Rudolph Siemering (born in Königsberg on 10 August 1835; died 23 January 1905) was a German sculptor known for his works in (Germany) and the United States.
He attended the art academy in Königsberg and then became the pupil of Gustav Bläser in Berlin. For the decoration of Königsberg University, he furnished medallion portraits of its learned men. In 1860 he produced his "Penelope" and in 1860 a sitting figure in marble of King Wilhelm for the Exchange in Berlin; and a terra-cotta statue of Leibnitz for the Academy of Science at Perth, Australia, productions remarkable for realistic modeling and imposing expression. In 1871 he executed the masterly relief "Uprising of the People at the Summons of their King"; and the following year a design for the Goethe monument.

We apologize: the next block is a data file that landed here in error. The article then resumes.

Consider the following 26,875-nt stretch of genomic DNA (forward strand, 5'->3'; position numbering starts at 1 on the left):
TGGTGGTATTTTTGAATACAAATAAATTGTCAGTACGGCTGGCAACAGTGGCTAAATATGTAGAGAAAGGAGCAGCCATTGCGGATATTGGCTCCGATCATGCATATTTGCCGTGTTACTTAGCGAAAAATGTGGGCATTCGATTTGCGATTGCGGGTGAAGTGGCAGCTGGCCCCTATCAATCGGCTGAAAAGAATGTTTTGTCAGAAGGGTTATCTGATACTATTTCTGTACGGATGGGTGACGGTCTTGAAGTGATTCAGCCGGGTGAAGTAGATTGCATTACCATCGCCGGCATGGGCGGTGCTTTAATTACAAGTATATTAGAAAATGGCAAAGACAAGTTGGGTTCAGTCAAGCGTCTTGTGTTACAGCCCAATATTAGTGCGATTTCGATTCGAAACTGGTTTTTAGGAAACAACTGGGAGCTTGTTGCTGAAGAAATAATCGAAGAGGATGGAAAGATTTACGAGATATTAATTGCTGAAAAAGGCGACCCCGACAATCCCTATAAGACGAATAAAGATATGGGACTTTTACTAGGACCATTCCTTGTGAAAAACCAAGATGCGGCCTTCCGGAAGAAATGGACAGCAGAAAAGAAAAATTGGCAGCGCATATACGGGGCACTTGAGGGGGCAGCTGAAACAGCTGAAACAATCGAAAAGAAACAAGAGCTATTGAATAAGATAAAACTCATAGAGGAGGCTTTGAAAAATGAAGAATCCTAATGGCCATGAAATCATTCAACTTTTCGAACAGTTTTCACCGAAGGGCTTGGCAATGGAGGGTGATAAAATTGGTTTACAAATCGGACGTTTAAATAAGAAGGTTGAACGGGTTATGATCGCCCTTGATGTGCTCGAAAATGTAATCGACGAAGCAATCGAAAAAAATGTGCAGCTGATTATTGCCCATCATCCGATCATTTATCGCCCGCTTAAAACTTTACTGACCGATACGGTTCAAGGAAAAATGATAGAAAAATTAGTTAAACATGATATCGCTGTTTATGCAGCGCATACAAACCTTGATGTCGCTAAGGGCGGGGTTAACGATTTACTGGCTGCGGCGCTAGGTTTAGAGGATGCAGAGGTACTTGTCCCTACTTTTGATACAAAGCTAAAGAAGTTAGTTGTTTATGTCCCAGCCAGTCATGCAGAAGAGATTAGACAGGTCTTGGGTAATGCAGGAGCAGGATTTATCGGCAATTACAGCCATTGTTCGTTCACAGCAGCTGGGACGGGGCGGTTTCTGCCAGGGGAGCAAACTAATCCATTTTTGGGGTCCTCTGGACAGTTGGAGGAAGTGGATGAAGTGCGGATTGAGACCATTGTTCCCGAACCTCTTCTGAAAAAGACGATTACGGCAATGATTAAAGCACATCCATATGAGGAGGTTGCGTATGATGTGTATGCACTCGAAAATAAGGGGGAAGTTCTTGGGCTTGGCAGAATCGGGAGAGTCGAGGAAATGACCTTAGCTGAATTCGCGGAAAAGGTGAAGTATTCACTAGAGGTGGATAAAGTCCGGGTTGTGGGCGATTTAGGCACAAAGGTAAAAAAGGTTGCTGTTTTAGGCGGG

His next work was the statue of Frederick the Great for Marienburg (1877). In 1882, he completed a monument to Albrecht von Graefe, a noted oculist. This was followed by a statue of Martin Luther (1883) at Eisleben. For the market place at Leipzig, he made a war monument: “Germany,” as an armed heroine (1888). Worthy also of special notice was the sitting statue of Emperor William I with the four colossal equestrian figures — King Albert of Saxony, Emperor Frederick, Bismarck, Moltke and eight figures of soldiers. He was the author of the colossal equestrian statue of Washington whose pedestal is enriched with reliefs and accessory sculptures. This impressive monument was unveiled in Fairmount Park, Philadelphia, May 1897 (completed 1883). Siemering's group, "Saint Gertrude Hospitably receiving a Traveling Scholar," was finished and set upon the Bridge of Saint Gertrude (Gertraudenbrücke) at Berlin in 1896. Another notable work is the marble group of "Frederick William I" (1900) in the Sieges-Allée. He was also the author of numerous portrait busts.
- Bison (1902), Tiergarten, Berlin
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